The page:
English is quite widely spoken, especially in larger cities and popular tourist areas, less so in rural villages and among older Spaniards. Learning a little Spanish (Castilian, or castellano) before you come will, however, greatly increase your appreciation of the country, not least through your ability to converse with locals. Many restaurants (but by no means all) now have English-language menus, but some museums have labels only in Spanish.
Among the more popular places to learn Spanish are Barcelona, Granada, Madrid, Salamanca and Seville. In these places and elsewhere, Spanish universities offer good-value language courses.
The Escuela Oficial de Idiomas is a nationwide language institution where you can learn Spanish and other local languages. Classes can be large and busy but are generally fairly cheap. There are branches in many major cities.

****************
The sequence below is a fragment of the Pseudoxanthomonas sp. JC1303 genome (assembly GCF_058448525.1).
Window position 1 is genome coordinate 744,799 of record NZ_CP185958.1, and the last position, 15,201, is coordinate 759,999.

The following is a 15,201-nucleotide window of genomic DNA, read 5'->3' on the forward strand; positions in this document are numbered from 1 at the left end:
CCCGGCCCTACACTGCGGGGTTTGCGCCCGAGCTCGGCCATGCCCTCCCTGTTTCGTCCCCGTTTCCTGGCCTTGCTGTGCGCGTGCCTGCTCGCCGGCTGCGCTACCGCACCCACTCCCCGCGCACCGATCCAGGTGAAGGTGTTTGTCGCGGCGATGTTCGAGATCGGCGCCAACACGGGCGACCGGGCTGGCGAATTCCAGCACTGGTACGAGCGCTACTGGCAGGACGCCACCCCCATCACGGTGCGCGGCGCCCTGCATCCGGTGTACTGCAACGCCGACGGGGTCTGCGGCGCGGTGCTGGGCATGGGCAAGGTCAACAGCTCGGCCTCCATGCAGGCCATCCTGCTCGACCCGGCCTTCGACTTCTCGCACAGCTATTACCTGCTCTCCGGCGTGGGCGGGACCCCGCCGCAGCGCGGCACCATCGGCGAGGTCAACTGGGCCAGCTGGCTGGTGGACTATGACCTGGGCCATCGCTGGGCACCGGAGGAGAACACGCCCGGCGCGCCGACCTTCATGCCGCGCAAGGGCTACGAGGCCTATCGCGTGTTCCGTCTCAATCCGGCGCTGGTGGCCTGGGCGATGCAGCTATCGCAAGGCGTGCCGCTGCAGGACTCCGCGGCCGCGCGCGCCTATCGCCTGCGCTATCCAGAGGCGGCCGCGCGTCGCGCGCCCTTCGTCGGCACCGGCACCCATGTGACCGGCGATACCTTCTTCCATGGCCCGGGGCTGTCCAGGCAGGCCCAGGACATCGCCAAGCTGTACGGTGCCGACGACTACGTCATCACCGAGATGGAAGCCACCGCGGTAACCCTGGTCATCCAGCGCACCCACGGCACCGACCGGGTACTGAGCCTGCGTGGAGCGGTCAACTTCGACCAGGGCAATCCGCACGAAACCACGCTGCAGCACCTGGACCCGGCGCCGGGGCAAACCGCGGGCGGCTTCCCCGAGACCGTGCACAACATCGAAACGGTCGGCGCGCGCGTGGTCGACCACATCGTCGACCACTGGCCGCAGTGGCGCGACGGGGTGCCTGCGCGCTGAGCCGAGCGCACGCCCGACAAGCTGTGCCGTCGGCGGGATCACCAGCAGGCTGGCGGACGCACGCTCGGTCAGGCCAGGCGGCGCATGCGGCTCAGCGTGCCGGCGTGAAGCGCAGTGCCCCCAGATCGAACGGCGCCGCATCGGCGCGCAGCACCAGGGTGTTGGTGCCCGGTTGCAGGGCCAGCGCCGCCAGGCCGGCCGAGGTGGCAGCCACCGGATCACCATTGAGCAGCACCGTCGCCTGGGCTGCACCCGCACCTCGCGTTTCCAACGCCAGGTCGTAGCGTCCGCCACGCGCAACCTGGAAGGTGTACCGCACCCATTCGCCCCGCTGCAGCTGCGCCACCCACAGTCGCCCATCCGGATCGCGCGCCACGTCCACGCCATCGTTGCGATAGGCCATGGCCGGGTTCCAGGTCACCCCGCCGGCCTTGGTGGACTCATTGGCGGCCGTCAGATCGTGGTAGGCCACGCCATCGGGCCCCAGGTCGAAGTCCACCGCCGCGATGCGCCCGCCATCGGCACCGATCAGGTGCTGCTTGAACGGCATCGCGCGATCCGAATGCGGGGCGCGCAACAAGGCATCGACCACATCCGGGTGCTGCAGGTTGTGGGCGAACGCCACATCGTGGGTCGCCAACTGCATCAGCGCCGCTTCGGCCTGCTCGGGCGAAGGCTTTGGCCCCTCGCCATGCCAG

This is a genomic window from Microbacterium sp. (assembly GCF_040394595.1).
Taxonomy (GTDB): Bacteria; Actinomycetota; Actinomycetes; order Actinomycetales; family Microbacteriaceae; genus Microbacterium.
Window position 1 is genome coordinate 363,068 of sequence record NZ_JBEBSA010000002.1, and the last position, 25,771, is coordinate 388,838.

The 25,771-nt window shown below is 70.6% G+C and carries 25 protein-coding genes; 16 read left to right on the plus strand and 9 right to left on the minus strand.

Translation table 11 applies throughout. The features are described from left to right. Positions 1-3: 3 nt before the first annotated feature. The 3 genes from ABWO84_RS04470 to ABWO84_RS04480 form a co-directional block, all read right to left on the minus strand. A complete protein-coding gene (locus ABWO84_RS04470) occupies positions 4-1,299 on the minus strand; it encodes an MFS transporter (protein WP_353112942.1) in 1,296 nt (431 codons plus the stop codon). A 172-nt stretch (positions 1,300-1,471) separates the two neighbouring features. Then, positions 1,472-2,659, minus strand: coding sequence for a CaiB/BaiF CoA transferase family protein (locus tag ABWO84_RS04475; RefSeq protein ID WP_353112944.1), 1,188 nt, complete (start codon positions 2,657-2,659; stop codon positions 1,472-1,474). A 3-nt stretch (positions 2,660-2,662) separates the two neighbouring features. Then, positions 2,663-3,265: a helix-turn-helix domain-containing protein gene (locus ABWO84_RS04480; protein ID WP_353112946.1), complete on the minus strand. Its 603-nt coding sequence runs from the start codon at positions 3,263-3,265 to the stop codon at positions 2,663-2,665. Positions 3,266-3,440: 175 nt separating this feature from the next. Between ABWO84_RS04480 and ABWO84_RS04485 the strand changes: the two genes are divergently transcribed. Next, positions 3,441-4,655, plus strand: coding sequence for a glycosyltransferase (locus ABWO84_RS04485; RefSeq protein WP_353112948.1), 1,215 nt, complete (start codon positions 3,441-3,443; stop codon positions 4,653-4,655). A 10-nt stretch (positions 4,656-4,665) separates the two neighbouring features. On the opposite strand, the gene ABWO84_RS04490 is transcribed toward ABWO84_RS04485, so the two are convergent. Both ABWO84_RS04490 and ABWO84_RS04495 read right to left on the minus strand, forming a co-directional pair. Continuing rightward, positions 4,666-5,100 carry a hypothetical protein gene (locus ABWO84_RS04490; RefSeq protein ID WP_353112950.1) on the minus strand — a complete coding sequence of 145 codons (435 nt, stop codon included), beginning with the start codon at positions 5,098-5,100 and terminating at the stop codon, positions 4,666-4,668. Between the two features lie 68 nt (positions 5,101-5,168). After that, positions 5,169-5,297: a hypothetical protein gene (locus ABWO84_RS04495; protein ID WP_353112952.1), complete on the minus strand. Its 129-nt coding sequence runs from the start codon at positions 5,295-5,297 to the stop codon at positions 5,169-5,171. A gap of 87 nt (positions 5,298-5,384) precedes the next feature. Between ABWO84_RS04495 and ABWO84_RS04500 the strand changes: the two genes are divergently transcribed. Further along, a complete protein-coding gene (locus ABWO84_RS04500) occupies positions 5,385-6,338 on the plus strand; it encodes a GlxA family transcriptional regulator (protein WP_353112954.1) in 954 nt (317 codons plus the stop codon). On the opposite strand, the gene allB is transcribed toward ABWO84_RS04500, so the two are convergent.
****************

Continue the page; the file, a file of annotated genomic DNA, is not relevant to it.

Private language schools as well as universities cater for a wide range of levels, course lengths, times of year, intensity and special requirements. Many courses have a cultural component as well as language. University courses often last a semester, although some are as short as two weeks or as long as a year. Private colleges can be more flexible. One with a good reputation is donQuijote (www.donquijote.com), with branches in Barcelona, Granada, Madrid, Salamanca and Valencia.
It’s also worth finding out whether your course will lead to any formal certificate of competence. The Diplomas de Español como Lengua Extranjera (DELE) are recognised by Spain’s Ministry of Education.